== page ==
The paper is a critical analysis of Paul Ricoeur's philosophy of work as it is formulated in a number of essays from the 1950s and 60s. It begins with a reconstruction of the central theses advanced in 'Travail et parole' (1953) and related texts, where Ricoeur sought to outline a philosophical anthropology in which work is given its due. To give work its due, from an anthropological standpoint, is to see it as limited by counter-concept of language, according to Ricoeur. The paper then argues that this way of understanding the anthropological significance of work is not only internally problematic, but at odds with phenomenological insights to be found elsewhere in Ricoeur’s oeuvre, particularly Le Volontaire et l'involontaire (1950). The final section of the paper makes some suggestions for how the phenomenological and anthropological poles of a philosophy of work might be better integrated, and the 'nexus between speech and work' better described.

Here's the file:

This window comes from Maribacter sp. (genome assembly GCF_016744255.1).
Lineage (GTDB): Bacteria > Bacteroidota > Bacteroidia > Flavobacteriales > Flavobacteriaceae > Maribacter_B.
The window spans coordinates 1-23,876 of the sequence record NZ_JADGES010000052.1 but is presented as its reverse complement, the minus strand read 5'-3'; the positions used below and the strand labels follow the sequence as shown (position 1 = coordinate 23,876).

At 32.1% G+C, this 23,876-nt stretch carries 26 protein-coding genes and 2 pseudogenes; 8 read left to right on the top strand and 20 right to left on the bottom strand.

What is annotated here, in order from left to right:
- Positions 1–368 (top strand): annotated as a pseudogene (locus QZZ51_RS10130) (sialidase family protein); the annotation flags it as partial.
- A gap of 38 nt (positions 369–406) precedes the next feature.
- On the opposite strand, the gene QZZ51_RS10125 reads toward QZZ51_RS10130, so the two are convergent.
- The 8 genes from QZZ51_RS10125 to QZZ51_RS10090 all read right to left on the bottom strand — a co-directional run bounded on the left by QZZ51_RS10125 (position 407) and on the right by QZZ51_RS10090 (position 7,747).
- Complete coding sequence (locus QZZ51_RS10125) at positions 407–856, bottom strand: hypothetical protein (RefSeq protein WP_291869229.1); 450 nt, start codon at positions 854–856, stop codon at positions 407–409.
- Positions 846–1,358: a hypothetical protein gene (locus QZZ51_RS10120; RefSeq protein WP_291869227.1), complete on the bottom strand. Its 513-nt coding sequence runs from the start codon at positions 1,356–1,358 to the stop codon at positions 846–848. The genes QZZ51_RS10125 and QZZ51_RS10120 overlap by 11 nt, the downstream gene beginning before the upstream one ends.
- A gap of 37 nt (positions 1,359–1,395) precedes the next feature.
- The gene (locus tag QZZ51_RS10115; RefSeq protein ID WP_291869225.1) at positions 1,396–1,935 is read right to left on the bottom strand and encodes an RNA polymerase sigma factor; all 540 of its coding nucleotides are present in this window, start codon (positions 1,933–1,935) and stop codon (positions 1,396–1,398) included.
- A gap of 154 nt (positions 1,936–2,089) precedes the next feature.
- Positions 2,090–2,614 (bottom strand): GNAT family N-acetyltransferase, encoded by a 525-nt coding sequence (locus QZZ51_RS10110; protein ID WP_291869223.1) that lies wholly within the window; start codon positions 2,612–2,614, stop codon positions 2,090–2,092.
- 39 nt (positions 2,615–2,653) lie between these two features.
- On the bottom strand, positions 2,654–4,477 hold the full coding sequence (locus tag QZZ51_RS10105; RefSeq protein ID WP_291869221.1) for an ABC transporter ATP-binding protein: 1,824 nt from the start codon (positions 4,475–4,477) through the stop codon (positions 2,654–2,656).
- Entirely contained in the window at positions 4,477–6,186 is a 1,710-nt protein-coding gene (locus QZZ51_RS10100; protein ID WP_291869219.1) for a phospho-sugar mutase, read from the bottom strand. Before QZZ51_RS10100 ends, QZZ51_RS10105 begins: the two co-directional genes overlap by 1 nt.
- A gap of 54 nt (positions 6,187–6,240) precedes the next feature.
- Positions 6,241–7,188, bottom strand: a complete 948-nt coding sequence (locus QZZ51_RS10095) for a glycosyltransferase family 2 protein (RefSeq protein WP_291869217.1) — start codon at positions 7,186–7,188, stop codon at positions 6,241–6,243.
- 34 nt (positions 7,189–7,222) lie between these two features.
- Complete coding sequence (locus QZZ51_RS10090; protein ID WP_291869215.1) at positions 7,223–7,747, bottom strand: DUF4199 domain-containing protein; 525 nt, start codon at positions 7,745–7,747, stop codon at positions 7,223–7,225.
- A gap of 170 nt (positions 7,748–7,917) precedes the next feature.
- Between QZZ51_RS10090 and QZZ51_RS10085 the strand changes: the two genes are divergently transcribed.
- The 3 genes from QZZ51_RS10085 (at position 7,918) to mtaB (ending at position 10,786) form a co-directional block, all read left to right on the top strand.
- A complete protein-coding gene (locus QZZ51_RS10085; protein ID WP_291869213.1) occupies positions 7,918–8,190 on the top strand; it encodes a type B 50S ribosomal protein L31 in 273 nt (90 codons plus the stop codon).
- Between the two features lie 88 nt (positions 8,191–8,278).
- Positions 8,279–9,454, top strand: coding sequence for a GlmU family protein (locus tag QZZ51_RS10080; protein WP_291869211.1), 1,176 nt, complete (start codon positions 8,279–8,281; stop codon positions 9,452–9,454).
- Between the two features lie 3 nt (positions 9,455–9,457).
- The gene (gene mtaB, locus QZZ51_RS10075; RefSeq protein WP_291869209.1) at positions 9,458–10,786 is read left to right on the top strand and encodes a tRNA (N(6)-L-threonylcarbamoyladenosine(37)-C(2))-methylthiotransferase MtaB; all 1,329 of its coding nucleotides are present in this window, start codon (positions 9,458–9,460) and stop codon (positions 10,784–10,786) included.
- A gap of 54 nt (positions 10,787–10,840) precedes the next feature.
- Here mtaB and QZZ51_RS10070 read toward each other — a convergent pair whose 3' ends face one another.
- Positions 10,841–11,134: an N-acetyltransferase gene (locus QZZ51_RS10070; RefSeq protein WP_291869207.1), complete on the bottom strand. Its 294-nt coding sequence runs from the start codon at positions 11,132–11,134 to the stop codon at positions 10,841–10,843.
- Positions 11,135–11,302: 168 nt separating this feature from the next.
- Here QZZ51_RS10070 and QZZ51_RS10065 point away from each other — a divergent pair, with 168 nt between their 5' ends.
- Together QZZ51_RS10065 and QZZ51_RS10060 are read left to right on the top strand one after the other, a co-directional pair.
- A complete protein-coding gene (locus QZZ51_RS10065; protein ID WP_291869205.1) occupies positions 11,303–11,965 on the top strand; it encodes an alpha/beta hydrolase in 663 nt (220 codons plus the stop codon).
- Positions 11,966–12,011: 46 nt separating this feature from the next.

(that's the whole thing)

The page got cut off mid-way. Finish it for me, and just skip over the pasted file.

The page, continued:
|Number of pages||22|
|Journal||Revue Internationale de Philosophie|
|Publication status||Published - 2016|